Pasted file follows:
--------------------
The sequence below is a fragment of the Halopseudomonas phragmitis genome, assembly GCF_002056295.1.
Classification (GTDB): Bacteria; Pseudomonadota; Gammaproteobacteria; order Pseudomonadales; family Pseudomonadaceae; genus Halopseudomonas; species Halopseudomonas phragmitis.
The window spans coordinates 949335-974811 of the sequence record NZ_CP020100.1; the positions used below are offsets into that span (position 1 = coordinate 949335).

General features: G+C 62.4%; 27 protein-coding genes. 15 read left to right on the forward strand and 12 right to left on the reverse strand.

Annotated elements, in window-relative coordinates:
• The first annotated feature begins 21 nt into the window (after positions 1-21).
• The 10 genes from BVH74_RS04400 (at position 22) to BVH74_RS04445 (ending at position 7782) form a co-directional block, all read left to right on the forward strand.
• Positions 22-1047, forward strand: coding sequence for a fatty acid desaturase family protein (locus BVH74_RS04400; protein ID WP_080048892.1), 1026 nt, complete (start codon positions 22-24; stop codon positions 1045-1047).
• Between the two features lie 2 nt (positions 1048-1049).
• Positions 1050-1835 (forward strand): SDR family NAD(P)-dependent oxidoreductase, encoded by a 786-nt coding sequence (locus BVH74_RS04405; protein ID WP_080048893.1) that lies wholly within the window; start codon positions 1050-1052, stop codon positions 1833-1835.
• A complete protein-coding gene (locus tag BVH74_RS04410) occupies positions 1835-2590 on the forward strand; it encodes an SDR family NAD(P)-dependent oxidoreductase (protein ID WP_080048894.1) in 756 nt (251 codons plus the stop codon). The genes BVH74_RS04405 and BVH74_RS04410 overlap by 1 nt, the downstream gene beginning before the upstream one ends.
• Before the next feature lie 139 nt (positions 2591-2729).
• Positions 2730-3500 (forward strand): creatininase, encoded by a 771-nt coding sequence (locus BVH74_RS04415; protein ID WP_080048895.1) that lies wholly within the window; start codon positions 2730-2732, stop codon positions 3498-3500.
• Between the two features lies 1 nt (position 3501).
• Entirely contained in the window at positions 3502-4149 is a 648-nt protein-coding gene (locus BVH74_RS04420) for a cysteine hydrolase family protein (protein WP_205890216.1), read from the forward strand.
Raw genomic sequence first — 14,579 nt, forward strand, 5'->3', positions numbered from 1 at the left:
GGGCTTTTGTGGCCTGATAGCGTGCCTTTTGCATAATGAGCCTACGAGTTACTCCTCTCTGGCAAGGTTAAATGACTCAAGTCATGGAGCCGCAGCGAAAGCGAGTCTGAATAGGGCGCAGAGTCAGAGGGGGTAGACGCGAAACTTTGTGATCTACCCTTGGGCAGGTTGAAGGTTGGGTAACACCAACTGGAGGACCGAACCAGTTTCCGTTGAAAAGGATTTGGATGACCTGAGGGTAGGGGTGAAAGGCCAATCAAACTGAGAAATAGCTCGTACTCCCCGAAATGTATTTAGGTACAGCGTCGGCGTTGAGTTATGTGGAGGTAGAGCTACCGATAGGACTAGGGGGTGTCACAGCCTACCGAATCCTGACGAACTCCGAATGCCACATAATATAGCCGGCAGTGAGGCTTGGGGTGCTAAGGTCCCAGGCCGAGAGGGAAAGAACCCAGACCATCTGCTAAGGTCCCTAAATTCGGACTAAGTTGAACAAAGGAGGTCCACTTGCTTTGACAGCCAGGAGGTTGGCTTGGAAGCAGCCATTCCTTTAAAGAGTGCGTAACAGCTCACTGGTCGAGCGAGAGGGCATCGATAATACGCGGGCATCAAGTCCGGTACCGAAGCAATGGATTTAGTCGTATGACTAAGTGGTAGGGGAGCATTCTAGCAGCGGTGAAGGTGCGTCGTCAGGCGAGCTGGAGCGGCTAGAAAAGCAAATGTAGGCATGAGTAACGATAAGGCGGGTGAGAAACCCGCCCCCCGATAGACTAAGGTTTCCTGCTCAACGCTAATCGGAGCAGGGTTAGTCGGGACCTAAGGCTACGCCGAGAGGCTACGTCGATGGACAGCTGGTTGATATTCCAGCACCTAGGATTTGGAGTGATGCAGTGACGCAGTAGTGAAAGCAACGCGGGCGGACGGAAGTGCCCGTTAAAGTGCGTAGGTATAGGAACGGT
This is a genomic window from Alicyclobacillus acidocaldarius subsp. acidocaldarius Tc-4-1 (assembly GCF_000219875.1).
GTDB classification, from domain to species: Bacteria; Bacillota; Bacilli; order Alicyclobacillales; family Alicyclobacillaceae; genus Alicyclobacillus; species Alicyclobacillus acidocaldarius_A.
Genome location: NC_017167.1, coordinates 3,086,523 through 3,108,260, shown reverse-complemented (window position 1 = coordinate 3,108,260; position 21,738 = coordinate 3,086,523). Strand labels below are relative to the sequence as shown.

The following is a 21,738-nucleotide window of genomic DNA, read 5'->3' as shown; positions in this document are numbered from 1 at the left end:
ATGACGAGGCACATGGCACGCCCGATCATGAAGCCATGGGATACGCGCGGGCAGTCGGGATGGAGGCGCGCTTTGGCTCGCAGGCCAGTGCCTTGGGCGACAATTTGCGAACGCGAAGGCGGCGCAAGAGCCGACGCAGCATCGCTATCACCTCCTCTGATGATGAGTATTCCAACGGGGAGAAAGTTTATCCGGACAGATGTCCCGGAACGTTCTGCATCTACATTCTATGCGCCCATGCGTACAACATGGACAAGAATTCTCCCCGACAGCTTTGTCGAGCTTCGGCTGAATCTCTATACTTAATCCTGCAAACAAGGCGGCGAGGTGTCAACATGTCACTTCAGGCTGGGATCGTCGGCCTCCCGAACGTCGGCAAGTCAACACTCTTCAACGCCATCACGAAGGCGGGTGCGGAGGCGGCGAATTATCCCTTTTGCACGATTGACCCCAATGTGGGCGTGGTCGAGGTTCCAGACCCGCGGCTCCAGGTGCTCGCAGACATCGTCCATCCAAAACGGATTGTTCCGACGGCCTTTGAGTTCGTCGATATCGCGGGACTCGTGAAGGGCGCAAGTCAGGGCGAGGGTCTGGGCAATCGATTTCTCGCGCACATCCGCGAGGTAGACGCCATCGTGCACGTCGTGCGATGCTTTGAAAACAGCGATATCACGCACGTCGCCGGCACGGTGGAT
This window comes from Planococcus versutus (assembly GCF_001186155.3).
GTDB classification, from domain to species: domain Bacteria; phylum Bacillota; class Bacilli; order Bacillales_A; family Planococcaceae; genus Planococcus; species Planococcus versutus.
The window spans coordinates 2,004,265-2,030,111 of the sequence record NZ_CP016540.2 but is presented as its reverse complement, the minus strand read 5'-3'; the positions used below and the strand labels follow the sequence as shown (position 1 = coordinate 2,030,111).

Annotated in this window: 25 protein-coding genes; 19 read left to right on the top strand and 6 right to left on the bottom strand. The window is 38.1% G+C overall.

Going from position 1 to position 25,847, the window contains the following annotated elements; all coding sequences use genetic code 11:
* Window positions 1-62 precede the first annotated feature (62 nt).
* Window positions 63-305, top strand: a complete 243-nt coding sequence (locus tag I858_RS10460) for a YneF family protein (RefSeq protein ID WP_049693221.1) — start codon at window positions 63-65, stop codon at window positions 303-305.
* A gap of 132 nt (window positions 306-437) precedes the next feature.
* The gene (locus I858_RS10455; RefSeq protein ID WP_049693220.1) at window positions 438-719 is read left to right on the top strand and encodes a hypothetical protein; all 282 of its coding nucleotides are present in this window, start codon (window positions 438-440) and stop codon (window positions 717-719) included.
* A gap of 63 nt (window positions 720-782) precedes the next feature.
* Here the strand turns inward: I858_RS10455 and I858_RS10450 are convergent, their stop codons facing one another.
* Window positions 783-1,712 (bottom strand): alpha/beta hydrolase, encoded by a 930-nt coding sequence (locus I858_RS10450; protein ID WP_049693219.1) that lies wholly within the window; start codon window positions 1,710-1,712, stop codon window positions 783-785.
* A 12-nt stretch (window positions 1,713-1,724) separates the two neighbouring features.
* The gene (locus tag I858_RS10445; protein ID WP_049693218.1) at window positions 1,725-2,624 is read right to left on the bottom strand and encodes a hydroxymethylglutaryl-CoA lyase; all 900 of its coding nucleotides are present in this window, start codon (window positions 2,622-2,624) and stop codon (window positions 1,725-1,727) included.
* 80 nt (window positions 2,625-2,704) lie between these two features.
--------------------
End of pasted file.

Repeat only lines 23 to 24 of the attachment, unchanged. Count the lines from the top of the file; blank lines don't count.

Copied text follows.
This window comes from Planococcus versutus (assembly GCF_001186155.3).
GTDB classification, from domain to species: domain Bacteria; phylum Bacillota; class Bacilli; order Bacillales_A; family Planococcaceae; genus Planococcus; species Planococcus versutus.